Kaban wo motasete kudasai
Year of Requirement Part 8
In my high school in Suburbia, I was on Math Team. (I was also on Speech Team, but I never competed because Japanese Saturday School got in the way of tournaments.) I didn’t even think of trying out for athletic teams (which really really makes you wonder why on earth I thought joining an athletic team in university was a good idea). Like most high schools in the US, you tried out pre-season, and you were picked to be on the Freshman, JV or Varsity team (or you didn’t make it and sulked about it or did a club team somewhere or signed up for classes at the YMCA to up your proficiency for next season).
In Japan, especially in junior high school, clubs, or bukatsu, were (and are) a big thing. Everyone can join, but not everyone gets to play. My Year of Requirement was spent in a fairly small school, so there were only a limited number of clubs. My homeroom teacher gently nudged me away from the athletic clubs and band when he found out I had no experience in any of the available clubs. (I was O.K. in gymnastics, but they didn’t have that, and swim team either practiced in their own clubs or hid behind the equipment shed and smoked. They didn’t have choir.)
I chose the drama club. I had some experience in speech, and we did musicals in junior high, so I figured I was in pretty good shape. And I was. There was no dramatic brilliance in our group. We did exercises in projecting our voices (which I’d always been good at, see also: coxing a sternloader four with a microphone is for wusses) and little skits, and the big annual event was a performance in our school festival. No competitions or anything. We were a low-key group, up there with the home economics club and science club.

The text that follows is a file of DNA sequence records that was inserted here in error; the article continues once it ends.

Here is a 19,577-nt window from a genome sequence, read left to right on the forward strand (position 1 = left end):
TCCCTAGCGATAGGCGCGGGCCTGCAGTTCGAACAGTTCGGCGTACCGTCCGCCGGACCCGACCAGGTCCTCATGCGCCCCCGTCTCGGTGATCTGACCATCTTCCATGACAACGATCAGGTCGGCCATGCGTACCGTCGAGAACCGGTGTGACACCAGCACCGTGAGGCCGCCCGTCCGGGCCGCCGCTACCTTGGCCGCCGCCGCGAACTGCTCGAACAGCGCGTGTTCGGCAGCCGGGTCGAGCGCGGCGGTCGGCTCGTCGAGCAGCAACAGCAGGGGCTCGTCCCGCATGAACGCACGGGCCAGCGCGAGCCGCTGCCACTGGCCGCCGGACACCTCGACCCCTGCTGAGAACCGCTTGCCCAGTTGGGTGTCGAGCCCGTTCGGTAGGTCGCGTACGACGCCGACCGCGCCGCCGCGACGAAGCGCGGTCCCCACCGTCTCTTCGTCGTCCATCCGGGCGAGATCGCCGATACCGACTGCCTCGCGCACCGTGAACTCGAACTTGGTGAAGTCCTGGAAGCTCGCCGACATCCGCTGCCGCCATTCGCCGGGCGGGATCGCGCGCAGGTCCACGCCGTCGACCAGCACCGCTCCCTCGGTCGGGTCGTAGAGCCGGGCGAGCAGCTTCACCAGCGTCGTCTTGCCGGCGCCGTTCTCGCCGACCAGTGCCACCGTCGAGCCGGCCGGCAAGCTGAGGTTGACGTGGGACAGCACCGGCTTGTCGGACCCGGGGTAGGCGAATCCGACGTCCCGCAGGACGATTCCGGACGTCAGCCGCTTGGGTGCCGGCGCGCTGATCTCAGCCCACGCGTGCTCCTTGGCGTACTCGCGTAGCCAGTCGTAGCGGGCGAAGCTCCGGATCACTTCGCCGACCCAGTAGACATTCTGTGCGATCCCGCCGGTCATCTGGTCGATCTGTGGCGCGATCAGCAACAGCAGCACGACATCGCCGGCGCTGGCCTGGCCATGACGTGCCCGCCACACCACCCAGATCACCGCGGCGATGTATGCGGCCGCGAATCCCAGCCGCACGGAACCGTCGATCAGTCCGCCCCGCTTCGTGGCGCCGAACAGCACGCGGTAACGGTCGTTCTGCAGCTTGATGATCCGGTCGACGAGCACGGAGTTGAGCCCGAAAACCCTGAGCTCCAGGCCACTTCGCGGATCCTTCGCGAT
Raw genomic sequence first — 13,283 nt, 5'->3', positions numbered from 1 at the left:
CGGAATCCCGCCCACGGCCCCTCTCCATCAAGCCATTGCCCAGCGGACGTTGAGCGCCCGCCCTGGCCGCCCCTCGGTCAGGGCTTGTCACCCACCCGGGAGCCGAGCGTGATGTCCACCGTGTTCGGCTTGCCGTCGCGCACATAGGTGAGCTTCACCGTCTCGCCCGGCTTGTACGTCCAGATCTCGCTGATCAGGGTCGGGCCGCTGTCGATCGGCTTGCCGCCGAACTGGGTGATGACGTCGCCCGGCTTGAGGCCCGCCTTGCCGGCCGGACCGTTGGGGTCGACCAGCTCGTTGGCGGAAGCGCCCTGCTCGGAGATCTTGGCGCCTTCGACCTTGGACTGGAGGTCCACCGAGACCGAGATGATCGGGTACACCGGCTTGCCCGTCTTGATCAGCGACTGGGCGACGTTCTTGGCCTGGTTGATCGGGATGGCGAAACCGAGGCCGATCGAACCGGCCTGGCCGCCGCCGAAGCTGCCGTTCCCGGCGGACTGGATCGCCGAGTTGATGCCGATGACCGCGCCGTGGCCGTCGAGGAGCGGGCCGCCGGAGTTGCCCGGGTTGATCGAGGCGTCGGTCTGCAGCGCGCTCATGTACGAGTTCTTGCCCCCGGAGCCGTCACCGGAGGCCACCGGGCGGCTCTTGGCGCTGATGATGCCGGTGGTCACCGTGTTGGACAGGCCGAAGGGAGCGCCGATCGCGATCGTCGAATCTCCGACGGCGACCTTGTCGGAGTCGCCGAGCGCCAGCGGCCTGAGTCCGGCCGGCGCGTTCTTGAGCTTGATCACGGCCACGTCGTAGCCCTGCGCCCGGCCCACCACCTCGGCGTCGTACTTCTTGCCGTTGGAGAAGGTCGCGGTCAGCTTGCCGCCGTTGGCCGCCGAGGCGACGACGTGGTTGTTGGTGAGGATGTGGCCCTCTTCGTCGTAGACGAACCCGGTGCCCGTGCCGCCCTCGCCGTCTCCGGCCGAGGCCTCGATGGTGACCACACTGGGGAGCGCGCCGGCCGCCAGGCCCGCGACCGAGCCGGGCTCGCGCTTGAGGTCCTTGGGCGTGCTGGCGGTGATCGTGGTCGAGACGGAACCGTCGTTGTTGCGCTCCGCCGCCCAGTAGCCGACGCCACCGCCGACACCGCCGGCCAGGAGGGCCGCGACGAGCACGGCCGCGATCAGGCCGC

One thing that drama club had that all the other clubs had was a strict system of hierarchy. First years had to answer to second years who had to answer to third years who ruled the school (of course there was hierarchy within years as well). You had to use formal language when addressing your upperclassmen and address them as “Senpai” which means “one who is ahead of me.” (This varies between schools. Most people in my part of the country used “Senpai” exclusively, but some schools address upperclassmen with the standard issue honorific of “San.” And when I was in university, you addressed upperclassmen as “Tanaka-san.”) Underclassmen fetched and carried. In athletic clubs, especially ball sports, they chased after stray balls. In band, they carried trombone cases. In drama club, they carried the lights. The peak of absurdity was underclassmen carrying the 3rd year students’ school bags from the AV room where we practiced to the main entrance of the school. It kind of falls into the whole system of seniority that runs through the core of Japanese society. It’s moronic, but that’s how the world works, so I guess you’re getting an education when you go to a junior high school in Japan.